Less Sunshine Linked to Pancreatic Cancer
We’ve quickly become a nation of sunblock. Parents are covering their children’s skins SPF-50s, and adults are slathering up. The effect is to almost completely block the sun’s ultraviolet-B (UV-B) rays.
Because we’ve been told that the sun is our enemy.
The primary reason given for the “deadly sun” has been the risk of cancer is theoretically increased by increased UV-B exposure.
Yet as I prove in my book on the topic, this is simply not true. The research shows just the opposite: That healthy UV-B exposure on the skin is associated with a reduction of many types of cancers – including melanoma.
We can now add an additional study to this evidence
A new study from the University of California at San Diego has found that pancreatic cancer risk is reduced in those regions that have greater ultraviolet-B radiation.
The study analyzed cancer data from 172 countries around the world. The countries with significantly less ultraviolet-B radiation had about 600 percent – or six times – more incidence of cancer compared to those countries with greater UV-B radiation – and thus less cloud cover.
This relationship remained when other risk factors known for pancreatic cancer were considered.
These regions with the highest rates of pancreatic cancer around the world include North America and Northern Europe, while those regions with the lowest rates include Asia and Africa.
On the other hand, those areas that have greater cloud cover and reduced ultraviolet-B radiation from the sun have the greatest incidence of pancreatic cancer.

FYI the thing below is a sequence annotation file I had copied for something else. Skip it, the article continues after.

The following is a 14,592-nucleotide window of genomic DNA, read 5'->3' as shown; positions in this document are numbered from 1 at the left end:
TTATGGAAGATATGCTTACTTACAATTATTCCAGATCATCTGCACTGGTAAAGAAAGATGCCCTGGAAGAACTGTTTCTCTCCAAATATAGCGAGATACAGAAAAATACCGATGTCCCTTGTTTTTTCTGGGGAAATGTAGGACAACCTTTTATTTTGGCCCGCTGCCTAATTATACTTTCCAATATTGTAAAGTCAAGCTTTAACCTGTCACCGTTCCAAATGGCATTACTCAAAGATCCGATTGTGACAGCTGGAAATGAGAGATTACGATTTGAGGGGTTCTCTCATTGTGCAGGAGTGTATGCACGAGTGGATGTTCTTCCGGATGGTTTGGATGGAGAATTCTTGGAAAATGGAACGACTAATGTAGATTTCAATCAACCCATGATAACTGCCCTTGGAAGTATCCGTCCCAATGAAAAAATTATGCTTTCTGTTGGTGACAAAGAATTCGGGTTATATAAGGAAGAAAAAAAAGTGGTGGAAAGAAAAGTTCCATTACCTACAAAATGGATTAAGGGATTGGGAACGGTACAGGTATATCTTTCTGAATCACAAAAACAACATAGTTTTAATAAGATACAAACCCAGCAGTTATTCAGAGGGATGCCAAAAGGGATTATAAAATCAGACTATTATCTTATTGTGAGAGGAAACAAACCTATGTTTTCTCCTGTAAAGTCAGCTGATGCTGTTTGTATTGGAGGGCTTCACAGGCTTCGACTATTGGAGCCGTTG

The study was led by Dr. Cedric Garland, and Dr. Edward Gorham, both professors in the Department of Family Medicine and Public Health at UC San Diego. Dr. Garland is also a member of the UCSD Moores Cancer Center. Dr. Garland commented on the study:
“People who live in sunny countries near the equator have only one-sixth of the age-adjusted incidence rate of pancreatic cancer as those who live far from it. The importance of sunlight deficiency strongly suggests – but does not prove – that vitamin D deficiency may contribute to risk of pancreatic cancer.”
According to the World Cancer Research Fund, pancreatic cancer is a leading cause of cancer, with some 338,000 new cases reported every year. It is also the fourth leading cause of cancer death.
Note that earlier research discussed in my book, Healthy Sun, has found that the type of vitamin D produced from healthy sun exposure is different than the vitamin D found in most vitamin supplements.
Garland CF, Cuomo RE, Gorham ED, Zeng K, Mohr SB. Cloud cover-adjusted ultraviolet B irradiance and pancreatic cancer incidence in 172 countries. J Steroid Biochem Mol Biol. 2015 Apr 9. pii: S0960-0760(15)00101-6. doi: 10.1016/j.jsbmb.2015.04.004.
UC San Diego News Center. Pancreatic Cancer Risk Linked to Weak Sunlight. April 29, 2015.